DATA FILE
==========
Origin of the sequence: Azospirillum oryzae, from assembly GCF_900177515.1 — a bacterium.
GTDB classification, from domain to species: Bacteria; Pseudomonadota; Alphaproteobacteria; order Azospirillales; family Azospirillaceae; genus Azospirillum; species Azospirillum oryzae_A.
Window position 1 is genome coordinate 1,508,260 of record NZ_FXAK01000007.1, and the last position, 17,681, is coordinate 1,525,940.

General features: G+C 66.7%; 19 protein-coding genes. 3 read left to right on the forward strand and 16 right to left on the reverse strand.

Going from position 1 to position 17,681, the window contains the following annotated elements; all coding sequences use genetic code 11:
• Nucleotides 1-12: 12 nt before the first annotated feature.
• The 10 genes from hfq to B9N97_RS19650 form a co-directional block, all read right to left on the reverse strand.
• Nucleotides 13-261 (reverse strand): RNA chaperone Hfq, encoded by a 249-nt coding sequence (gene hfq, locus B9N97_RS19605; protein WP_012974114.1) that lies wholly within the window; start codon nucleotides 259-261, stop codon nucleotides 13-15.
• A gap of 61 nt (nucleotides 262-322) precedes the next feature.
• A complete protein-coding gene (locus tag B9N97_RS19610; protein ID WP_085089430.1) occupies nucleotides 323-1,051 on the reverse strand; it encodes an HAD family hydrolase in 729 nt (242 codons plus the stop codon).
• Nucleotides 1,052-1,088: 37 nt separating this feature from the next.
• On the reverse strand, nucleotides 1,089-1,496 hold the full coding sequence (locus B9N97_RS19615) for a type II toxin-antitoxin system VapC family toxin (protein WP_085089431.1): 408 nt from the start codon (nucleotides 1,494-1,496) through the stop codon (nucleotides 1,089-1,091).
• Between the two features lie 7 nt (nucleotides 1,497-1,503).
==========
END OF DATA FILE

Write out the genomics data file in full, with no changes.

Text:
Origin of the sequence: Azospirillum oryzae, from assembly GCF_900177515.1 — a bacterium.
GTDB classification, from domain to species: Bacteria; Pseudomonadota; Alphaproteobacteria; order Azospirillales; family Azospirillaceae; genus Azospirillum; species Azospirillum oryzae_A.
Window position 1 is genome coordinate 1,508,260 of record NZ_FXAK01000007.1, and the last position, 17,681, is coordinate 1,525,940.

General features: G+C 66.7%; 19 protein-coding genes. 3 read left to right on the forward strand and 16 right to left on the reverse strand.

Going from position 1 to position 17,681, the window contains the following annotated elements; all coding sequences use genetic code 11:
• Nucleotides 1-12: 12 nt before the first annotated feature.
• The 10 genes from hfq to B9N97_RS19650 form a co-directional block, all read right to left on the reverse strand.
• Nucleotides 13-261 (reverse strand): RNA chaperone Hfq, encoded by a 249-nt coding sequence (gene hfq, locus B9N97_RS19605; protein WP_012974114.1) that lies wholly within the window; start codon nucleotides 259-261, stop codon nucleotides 13-15.
• A gap of 61 nt (nucleotides 262-322) precedes the next feature.
• A complete protein-coding gene (locus tag B9N97_RS19610; protein ID WP_085089430.1) occupies nucleotides 323-1,051 on the reverse strand; it encodes an HAD family hydrolase in 729 nt (242 codons plus the stop codon).
• Nucleotides 1,052-1,088: 37 nt separating this feature from the next.
• On the reverse strand, nucleotides 1,089-1,496 hold the full coding sequence (locus B9N97_RS19615) for a type II toxin-antitoxin system VapC family toxin (protein WP_085089431.1): 408 nt from the start codon (nucleotides 1,494-1,496) through the stop codon (nucleotides 1,089-1,091).
• Between the two features lie 7 nt (nucleotides 1,497-1,503).